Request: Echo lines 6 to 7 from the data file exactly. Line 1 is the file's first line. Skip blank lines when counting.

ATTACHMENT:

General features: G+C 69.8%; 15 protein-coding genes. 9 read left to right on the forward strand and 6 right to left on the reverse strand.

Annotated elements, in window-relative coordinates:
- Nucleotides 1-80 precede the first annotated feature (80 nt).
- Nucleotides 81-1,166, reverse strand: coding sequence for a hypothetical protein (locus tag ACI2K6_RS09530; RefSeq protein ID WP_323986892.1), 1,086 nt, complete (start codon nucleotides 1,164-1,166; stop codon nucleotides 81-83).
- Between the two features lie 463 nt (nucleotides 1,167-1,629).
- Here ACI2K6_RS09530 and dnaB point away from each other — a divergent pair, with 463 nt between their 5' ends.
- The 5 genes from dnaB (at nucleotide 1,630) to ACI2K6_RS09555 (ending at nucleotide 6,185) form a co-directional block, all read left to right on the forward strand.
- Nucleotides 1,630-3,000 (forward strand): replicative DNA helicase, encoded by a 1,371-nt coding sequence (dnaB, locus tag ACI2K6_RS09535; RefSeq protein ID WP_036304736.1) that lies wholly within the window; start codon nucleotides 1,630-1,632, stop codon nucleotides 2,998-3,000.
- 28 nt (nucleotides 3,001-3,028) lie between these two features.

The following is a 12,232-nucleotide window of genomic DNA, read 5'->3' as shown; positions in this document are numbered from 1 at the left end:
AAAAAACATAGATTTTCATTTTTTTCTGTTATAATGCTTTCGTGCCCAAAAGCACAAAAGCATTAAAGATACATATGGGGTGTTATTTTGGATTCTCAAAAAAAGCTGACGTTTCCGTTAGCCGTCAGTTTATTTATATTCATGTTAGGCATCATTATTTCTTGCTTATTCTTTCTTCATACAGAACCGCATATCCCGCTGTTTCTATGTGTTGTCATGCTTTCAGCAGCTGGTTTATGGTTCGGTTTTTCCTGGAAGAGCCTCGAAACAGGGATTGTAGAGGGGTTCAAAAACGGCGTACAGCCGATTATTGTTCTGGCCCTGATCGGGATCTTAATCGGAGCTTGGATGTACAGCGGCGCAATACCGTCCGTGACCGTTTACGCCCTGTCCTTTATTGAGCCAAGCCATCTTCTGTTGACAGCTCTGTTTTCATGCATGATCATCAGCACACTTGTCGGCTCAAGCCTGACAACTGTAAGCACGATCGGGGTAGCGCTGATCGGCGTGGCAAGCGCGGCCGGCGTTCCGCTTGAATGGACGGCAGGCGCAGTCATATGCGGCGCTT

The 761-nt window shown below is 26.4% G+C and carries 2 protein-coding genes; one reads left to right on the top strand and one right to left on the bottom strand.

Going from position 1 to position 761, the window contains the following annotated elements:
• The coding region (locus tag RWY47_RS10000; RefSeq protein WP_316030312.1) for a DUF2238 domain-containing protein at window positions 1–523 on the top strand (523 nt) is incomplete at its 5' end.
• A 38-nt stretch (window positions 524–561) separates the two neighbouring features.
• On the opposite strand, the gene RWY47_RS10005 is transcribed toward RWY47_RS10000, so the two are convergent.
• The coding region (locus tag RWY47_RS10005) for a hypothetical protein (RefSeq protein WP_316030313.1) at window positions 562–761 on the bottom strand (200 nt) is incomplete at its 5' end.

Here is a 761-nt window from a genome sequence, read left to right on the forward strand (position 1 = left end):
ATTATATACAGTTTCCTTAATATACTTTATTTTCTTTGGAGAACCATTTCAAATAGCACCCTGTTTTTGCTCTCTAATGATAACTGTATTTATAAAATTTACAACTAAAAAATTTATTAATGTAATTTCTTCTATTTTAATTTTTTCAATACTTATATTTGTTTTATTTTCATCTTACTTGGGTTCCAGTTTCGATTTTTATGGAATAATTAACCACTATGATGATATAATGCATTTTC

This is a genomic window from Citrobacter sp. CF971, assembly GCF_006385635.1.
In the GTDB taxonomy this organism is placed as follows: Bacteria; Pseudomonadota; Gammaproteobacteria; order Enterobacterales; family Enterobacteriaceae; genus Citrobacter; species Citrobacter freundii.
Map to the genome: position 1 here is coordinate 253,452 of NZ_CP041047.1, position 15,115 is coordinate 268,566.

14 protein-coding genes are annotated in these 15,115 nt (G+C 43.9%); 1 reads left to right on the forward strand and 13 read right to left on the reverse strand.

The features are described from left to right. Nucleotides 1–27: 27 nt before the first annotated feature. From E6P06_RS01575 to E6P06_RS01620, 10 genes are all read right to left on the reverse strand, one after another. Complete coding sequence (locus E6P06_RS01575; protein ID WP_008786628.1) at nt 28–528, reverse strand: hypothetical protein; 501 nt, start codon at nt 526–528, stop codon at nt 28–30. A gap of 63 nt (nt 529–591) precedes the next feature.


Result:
- Here ACI2K6_RS09530 and dnaB point away from each other — a divergent pair, with 463 nt between their 5' ends.
- The 5 genes from dnaB (at nucleotide 1,630) to ACI2K6_RS09555 (ending at nucleotide 6,185) form a co-directional block, all read left to right on the forward strand.